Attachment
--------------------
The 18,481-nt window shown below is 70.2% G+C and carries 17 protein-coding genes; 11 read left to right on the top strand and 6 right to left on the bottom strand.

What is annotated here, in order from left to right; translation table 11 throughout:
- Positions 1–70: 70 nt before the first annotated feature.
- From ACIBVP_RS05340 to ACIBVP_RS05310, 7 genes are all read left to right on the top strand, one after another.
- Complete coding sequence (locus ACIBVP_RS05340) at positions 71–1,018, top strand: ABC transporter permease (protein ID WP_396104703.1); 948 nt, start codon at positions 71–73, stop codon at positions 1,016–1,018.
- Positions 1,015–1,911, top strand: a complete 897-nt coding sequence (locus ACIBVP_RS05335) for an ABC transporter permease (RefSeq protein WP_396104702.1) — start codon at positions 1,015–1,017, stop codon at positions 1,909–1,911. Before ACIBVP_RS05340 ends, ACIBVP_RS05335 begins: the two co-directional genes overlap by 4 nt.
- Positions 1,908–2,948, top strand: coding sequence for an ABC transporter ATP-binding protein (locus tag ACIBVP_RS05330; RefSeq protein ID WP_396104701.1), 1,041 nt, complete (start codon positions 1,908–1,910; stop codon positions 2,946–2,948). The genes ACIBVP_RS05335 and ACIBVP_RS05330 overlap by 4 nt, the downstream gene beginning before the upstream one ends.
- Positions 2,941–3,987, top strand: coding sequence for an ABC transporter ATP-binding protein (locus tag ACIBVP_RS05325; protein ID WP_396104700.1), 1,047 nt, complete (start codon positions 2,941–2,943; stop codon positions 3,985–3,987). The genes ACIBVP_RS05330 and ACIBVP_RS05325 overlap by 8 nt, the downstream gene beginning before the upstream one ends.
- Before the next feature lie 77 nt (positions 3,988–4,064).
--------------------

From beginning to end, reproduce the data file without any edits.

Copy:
The 18,481-nt window shown below is 70.2% G+C and carries 17 protein-coding genes; 11 read left to right on the top strand and 6 right to left on the bottom strand.

What is annotated here, in order from left to right; translation table 11 throughout:
- Positions 1–70: 70 nt before the first annotated feature.
- From ACIBVP_RS05340 to ACIBVP_RS05310, 7 genes are all read left to right on the top strand, one after another.
- Complete coding sequence (locus ACIBVP_RS05340) at positions 71–1,018, top strand: ABC transporter permease (protein ID WP_396104703.1); 948 nt, start codon at positions 71–73, stop codon at positions 1,016–1,018.
- Positions 1,015–1,911, top strand: a complete 897-nt coding sequence (locus ACIBVP_RS05335) for an ABC transporter permease (RefSeq protein WP_396104702.1) — start codon at positions 1,015–1,017, stop codon at positions 1,909–1,911. Before ACIBVP_RS05340 ends, ACIBVP_RS05335 begins: the two co-directional genes overlap by 4 nt.
- Positions 1,908–2,948, top strand: coding sequence for an ABC transporter ATP-binding protein (locus tag ACIBVP_RS05330; RefSeq protein ID WP_396104701.1), 1,041 nt, complete (start codon positions 1,908–1,910; stop codon positions 2,946–2,948). The genes ACIBVP_RS05335 and ACIBVP_RS05330 overlap by 4 nt, the downstream gene beginning before the upstream one ends.
- Positions 2,941–3,987, top strand: coding sequence for an ABC transporter ATP-binding protein (locus tag ACIBVP_RS05325; protein ID WP_396104700.1), 1,047 nt, complete (start codon positions 2,941–2,943; stop codon positions 3,985–3,987). The genes ACIBVP_RS05330 and ACIBVP_RS05325 overlap by 8 nt, the downstream gene beginning before the upstream one ends.
- Before the next feature lie 77 nt (positions 3,988–4,064).